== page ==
The title of Lisa Gansky’s book, Mesh: Why the Future of Business is Sharing, hints to the change in the business industry from solo to sharing. In general, a sharing economy in business refers to peer-to-peer involvement in transactions and interactions. In detail, it is much more than that.
A sharing economy is sometimes referred to as a democratized marketplace; a market in which the consumer can also play the role of a vendor. It also refers to the sharing of information. When you are transparent and informative about a product online, it will lead to increased sales. The concept is somewhat derivative of millennial generation morals; rather than being a “victim of hypo-consumerism”, buyers want to informed and in control of their purchasing power. The more you know about a product or company, the more you are able to trust them/it to be reliable and honest. This is crucial for companies that want to build brand loyalty from their consumer base.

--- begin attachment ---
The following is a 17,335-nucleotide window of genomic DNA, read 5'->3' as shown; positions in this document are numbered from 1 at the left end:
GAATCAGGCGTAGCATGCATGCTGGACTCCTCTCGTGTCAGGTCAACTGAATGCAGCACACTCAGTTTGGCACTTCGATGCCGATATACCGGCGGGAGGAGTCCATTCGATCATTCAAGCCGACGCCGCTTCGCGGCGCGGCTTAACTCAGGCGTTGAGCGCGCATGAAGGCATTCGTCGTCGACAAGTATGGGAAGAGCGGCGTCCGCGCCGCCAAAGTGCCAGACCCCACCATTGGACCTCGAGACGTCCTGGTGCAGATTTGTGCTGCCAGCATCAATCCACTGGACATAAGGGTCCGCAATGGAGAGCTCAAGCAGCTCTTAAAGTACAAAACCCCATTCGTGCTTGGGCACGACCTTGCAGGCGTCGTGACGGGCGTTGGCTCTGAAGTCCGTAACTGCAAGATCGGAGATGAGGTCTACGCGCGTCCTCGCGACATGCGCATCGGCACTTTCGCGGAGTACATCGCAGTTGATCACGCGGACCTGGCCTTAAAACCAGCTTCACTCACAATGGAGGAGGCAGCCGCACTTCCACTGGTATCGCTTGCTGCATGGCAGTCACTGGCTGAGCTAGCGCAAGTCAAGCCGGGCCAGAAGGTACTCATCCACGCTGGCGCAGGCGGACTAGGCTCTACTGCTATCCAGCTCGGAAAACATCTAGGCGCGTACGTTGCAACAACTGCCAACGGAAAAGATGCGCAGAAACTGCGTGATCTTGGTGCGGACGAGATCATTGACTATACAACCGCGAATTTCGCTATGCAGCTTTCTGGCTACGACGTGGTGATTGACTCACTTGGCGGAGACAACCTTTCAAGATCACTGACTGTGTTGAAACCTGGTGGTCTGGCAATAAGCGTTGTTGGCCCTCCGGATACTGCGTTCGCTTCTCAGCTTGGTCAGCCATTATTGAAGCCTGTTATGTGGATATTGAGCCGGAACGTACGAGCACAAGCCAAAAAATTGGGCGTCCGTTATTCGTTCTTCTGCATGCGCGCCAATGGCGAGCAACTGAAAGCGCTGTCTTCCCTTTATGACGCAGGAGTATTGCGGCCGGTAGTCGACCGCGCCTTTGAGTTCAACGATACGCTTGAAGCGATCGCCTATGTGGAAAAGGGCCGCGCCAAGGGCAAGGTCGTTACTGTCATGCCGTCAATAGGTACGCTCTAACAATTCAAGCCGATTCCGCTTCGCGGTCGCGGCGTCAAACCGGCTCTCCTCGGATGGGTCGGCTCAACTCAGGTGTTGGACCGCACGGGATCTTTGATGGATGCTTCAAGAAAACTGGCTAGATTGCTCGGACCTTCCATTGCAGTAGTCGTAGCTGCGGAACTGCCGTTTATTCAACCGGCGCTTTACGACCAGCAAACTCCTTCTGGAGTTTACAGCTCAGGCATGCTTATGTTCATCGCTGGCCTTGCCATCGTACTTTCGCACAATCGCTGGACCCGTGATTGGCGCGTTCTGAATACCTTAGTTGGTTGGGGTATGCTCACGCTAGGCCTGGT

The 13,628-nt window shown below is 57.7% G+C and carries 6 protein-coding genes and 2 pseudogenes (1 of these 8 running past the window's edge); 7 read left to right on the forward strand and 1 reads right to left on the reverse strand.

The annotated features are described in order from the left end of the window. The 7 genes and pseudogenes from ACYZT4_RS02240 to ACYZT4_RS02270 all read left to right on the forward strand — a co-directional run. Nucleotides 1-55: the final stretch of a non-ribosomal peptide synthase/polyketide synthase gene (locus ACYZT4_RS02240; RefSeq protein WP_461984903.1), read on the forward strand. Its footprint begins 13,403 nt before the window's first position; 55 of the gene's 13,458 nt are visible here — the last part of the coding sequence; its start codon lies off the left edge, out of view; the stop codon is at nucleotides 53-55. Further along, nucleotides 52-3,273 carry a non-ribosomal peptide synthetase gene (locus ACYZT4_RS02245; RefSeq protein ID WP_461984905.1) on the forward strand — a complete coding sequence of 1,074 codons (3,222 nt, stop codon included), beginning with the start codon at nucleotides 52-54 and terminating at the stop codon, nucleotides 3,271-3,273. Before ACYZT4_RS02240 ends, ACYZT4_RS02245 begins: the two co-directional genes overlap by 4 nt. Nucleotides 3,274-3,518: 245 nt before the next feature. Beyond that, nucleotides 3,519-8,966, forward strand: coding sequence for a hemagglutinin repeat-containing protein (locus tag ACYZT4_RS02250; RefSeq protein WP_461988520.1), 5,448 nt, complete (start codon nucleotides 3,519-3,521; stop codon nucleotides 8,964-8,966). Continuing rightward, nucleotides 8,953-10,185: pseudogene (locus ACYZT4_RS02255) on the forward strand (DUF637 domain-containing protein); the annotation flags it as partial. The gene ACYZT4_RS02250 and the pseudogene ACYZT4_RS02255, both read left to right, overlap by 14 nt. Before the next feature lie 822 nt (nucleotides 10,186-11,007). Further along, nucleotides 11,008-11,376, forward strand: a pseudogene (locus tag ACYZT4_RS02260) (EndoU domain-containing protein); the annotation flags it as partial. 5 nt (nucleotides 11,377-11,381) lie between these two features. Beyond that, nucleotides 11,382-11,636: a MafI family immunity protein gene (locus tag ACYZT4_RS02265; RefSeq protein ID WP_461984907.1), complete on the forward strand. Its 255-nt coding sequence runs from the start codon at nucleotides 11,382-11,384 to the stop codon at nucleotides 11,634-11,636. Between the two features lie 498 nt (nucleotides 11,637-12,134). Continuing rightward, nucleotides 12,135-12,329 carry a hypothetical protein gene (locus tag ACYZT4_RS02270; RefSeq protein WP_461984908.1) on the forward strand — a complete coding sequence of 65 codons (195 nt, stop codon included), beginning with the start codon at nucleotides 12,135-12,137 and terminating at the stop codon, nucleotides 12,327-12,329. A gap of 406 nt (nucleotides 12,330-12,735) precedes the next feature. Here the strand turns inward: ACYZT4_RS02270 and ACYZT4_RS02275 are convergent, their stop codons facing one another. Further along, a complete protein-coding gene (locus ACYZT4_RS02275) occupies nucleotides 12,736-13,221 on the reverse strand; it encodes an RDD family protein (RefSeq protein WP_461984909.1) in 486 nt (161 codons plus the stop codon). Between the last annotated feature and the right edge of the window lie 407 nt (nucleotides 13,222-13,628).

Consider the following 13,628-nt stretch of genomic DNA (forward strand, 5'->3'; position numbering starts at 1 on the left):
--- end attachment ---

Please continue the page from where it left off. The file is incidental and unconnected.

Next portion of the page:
Some examples of successful forms of sharing economy businesses are Ebay, Etsy, Uber, as well as freelance client-worker connection websites like Upwork and Fiverr.